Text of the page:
Test driven development

Test driven development is a concept that's been around for quite a long time now. The key principal is software tests should be written before software. Kent Beck is often credited with creating test driven development, however he claims only to have rediscovered it:

The original description of TDD was in an ancient book about programming. It said you take the input tape, manually type in the output tape you expect, then program until the actual output tape matches the expected output. After I'd written the first xUnit framework in Smalltalk I remembered reading this and tried it out. That was the origin of TDD for me. When describing TDD to older programmers, I often hear, "Of course. How else could you program?" Therefore I refer to my role as "rediscovering" TDD.

This post is going to go over some of the background to test driven development, and will hopefully be followed up with a future post on using the Python unittest module to do test driven development in Python.

Developing without tests

One of the most common approaches to development looks something like this:

Diagram showing a simple
    development cycle

Certainly when I initially learnt to program I would regularly write small sections of code, run the code with temporary print statements, debug any errors, then go back to writing the next section of code.

This approach is certainly intuitive and works well for small sections of code. Unfortunately as projects get bigger a few problems start to creep in:

  • Debugging becomes harder as you have more code to look through when identifying issues.
  • Refactoring code becomes a scary prospect because you're not sure what the knock on effects will be.
  • When coming back to old code it's very easy to forget environment requirements. For example, if you're using a slightly different version of a library this can introduce subtle bugs which are hard to track down quickly.

Adding tests

To address the issues above you can start writing tests. In theory you could just write manual tests and run them yourself, however this quickly becomes time consuming, and repeating tests manually is no fun. To avoid this test cases can be automated with a test framework like the unittest module in Python.

In essence automated tests are just code which programmatically checks the code you're working on works as expected, however it's worth learning the terms below if you're new to automated tests:

  • test fixture: A test fixture represents the preparation needed to perform one or more tests, and any associate cleanup actions. This may involve, for example, creating temporary or proxy databases, directories, or starting a server process.

  • test case: A test case is the individual unit of testing. It checks for a specific response to a particular set of inputs. unittest provides a base class, TestCase, which may be used to create new test cases.

  • test suite: A test suite is a collection of test cases, test suites, or both. It is used to aggregate tests that should be executed together.

  • test runner: A test runner is a component which orchestrates the execution of tests and provides the outcome to the user. The runner may use a graphical interface, a textual interface, or return a special value to indicate the results of executing the tests.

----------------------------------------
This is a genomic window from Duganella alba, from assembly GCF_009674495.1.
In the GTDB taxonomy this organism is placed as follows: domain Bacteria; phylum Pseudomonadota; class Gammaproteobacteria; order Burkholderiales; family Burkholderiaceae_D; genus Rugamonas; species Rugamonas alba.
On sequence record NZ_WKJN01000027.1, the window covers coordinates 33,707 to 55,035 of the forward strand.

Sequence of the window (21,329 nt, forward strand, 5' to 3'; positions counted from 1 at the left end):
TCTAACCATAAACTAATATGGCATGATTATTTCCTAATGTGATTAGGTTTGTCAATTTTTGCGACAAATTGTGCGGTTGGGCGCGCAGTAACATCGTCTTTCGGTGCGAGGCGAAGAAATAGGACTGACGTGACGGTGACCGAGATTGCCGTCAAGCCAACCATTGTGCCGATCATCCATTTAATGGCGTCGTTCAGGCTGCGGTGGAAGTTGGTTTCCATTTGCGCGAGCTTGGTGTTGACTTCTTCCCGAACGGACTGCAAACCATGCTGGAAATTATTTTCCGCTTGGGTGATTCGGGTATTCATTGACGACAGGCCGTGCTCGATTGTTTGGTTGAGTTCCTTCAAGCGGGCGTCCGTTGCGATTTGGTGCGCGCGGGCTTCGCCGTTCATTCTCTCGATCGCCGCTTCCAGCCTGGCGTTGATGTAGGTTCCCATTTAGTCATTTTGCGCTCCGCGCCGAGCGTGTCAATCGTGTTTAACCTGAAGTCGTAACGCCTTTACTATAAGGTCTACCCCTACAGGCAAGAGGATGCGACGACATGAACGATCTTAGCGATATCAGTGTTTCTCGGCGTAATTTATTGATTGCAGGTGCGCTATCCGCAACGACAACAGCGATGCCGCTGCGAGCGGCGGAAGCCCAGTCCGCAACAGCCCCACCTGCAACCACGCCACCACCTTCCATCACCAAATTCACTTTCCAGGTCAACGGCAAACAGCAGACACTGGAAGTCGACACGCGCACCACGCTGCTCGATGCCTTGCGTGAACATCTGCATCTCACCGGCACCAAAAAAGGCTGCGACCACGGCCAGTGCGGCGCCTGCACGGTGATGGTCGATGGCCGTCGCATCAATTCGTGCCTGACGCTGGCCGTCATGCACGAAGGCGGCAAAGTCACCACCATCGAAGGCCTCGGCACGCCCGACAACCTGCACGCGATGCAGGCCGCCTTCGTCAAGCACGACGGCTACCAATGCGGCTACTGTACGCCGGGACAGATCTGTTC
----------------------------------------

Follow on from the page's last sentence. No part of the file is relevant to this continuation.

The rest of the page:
Note: the definitions above were taken from the Python unittest docs.

When I initially started writing automated tests I would normally do something similar to the following:

Diagram showing a
    simple development cycle, followed by writing tests

This is fairly natural because the initial development model remains the same, and tests are only introduced after an initial version of the code is ready. Unfortunately there are a few problems with this approach:

  • Writing test cases is often a bit monotonous, as a result it's very tempting to just skip writing automated tests.

  • Like proof reading, trying to write tests for code you're already familiar with is tricky. It's very easy to make assumptions because you already know how the code works, and miss important test cases. Getting someone to peer review your code can help with this, however this isn't always possible.

  • In theory the code you have is already working, so unless you go back and modify the code to verify tests will fail correctly there is a good chance your tests might not catch errors.

Writing tests during development

As the name implies, in test driven development test cases are written before developing the code to pass the test case. Initially a test case is written and executed to confirm it fails; code to pass the test case is then written; and finally the passing code is refactored before writing the next test case:

Diagram showing the main steps in a
    test driven development cycle.

Unlike the methods above, test cases are written during the code development cycle. This has a few advantages:

  • Tests should both fail then pass during development. This reduces the chance of faulty test cases which always pass, even if the implementation is incorrect.

  • Testing is part of the development process, so the temptation to just skip writing tests is reduced.

  • Because tests are written before the code, test cases are less likely to be influenced by the implementation.

Unfortunately there are also some disadvantages associated with test driven development:

  • You need to have a good understanding of how to write test cases, without this development will be very slow.

  • Because tests are written upfront, initial development will be slower. This isn't great if you decide your going to take a different implementation approach and throw away your initial work.